Twenty years after her 12th birthday ended in tragedy, Alice Beecham returns to her hometown in an attempt to make herself whole by figuring out what happened.
The summer of 1953 may have been uneventful for the world at large, but it was crucial for history teacher Fiona Beecham and her brood, who in the absence of their soldier husband and father have found a home with Fiona’s aunt in Shale, a town in coastal Kent. Even though nobody exactly liked 13-year-old Nicola Stone, nobody could resist her either. An arresting backstory—her father was doing time for strangling her friend Valerie Johnson two years earlier—combined with her sovereign impertinence and her budding sexuality to make her irresistible to the local lads, from Julian Tavistock to Alice’s all-but-twin Orlando, and those a bit older but no wiser, especially art teacher Bertram Yelland. As Alice struggles with unfamiliar and uncomfortable feelings for Sasha Elias, the piano teacher whose family was killed in the Holocaust, Nicola adroitly manages to affront every adult in Shale while remaining the alpha child in Alice’s circle. Her reign of terror ends when Orlando and Alice, picking blackberries the morning after Nicola’s rudeness spoiled Alice’s party the day before, find her beaten to death. When the passing years fail to bring resolution to the mystery of her death Alice resolves to mark the breakup of her marriage by resettling in Shale long enough to interview everyone concerned. She soon learns that despite their ritual reluctance, they’re more than willing to talk about the secrets they’ve hidden all these years.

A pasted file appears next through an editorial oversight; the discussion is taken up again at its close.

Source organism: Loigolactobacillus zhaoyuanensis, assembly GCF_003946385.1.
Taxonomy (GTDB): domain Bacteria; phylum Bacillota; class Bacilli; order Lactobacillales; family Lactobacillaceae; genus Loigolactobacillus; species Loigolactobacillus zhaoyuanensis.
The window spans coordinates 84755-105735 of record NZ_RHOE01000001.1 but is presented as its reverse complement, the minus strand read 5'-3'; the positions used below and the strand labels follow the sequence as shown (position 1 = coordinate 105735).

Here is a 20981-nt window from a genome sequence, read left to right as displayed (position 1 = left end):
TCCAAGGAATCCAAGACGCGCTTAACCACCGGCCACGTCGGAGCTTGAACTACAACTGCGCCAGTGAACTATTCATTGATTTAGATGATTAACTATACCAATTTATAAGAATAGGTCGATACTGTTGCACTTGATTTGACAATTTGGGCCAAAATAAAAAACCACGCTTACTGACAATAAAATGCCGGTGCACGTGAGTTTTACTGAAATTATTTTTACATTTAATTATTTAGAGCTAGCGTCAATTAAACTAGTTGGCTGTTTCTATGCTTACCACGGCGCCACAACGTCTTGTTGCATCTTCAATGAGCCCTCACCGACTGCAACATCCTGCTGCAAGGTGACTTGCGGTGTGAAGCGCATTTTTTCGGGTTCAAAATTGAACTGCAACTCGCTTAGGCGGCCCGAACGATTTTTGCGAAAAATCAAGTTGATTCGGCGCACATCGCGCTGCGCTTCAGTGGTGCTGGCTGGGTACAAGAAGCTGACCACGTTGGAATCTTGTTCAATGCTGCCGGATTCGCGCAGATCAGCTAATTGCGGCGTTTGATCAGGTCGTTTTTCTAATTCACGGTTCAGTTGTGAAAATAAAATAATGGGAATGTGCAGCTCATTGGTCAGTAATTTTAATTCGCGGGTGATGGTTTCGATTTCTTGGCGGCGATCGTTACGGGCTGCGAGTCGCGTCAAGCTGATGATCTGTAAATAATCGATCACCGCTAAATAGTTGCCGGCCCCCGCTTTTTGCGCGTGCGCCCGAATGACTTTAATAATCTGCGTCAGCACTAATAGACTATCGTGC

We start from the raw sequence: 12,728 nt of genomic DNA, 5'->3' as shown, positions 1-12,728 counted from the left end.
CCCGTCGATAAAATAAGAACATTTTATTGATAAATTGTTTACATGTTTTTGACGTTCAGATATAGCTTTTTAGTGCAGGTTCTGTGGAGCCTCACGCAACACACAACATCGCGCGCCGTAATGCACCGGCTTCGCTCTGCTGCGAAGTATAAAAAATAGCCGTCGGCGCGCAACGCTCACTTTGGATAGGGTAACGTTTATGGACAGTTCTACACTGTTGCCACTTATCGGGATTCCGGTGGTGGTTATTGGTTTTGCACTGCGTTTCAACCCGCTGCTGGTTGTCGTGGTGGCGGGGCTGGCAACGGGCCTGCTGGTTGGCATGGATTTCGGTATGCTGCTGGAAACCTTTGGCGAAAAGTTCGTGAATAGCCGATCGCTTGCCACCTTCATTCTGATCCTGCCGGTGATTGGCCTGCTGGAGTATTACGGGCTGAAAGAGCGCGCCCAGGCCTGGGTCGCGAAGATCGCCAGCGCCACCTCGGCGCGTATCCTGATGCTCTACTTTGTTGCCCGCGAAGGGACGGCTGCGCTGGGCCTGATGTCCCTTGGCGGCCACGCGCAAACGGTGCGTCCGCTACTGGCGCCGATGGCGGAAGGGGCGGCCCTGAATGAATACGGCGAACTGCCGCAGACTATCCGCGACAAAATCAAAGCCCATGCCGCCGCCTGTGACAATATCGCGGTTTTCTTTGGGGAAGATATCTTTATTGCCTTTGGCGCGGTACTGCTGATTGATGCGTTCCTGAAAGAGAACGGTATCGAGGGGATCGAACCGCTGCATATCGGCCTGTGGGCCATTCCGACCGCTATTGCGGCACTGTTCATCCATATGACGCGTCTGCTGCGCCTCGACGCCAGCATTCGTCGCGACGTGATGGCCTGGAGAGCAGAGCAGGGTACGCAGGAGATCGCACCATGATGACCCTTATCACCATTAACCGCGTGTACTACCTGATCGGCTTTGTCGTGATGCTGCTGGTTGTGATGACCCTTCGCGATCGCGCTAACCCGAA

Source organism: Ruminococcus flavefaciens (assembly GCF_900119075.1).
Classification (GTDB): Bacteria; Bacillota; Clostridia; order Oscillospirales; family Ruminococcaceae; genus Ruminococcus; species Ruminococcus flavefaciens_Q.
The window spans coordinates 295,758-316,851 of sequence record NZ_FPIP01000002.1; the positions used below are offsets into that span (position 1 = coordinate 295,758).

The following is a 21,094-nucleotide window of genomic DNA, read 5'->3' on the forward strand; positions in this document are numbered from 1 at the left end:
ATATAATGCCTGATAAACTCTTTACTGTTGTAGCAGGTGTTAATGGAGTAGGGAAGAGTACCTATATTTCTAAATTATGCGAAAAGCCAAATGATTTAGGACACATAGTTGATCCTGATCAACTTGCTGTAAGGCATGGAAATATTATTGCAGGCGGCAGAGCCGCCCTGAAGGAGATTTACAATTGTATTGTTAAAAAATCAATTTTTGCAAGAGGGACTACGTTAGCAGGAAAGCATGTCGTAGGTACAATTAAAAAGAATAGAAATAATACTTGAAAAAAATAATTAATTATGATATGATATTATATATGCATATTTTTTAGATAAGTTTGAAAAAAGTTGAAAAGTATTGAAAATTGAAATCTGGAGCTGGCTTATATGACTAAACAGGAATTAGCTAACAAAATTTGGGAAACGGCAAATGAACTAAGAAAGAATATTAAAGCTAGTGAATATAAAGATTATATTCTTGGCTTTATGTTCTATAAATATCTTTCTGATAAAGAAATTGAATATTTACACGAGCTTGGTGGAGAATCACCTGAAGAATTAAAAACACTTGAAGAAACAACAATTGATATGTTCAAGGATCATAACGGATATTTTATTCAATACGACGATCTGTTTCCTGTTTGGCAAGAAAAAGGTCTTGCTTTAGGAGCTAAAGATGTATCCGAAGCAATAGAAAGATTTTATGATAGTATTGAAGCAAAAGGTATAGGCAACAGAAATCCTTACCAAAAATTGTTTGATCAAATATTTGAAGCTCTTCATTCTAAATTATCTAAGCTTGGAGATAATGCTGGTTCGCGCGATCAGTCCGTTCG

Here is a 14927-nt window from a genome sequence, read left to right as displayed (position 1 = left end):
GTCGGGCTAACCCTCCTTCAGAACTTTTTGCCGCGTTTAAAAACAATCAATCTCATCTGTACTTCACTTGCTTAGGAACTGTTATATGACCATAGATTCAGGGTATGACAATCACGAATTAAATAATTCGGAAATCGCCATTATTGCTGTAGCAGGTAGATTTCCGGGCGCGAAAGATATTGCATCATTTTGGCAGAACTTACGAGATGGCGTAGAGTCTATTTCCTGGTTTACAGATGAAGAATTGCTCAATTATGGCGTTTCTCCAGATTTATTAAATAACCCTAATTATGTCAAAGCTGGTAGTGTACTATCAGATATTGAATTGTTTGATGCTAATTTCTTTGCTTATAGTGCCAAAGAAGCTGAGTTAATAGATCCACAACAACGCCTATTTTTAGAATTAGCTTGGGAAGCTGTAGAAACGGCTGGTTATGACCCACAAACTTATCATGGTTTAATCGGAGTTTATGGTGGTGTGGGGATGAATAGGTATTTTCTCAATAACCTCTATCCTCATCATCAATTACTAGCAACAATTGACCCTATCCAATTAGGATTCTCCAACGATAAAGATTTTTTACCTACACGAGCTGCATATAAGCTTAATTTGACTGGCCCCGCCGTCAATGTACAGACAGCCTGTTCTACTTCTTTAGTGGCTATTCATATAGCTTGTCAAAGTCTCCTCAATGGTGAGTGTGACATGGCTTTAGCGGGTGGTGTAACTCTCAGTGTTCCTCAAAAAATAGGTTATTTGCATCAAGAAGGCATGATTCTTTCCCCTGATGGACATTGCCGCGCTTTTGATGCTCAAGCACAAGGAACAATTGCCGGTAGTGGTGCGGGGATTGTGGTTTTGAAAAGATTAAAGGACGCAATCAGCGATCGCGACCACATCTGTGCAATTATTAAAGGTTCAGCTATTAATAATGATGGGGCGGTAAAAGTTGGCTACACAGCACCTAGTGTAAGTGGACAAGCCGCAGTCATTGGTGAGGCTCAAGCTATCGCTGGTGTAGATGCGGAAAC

Veteran Moody (Doubled in Spades, 1997, etc.) spins a puzzle that takes a back seat to her graceful evocation of her heroine’s childhood and its disintegration one fateful summer.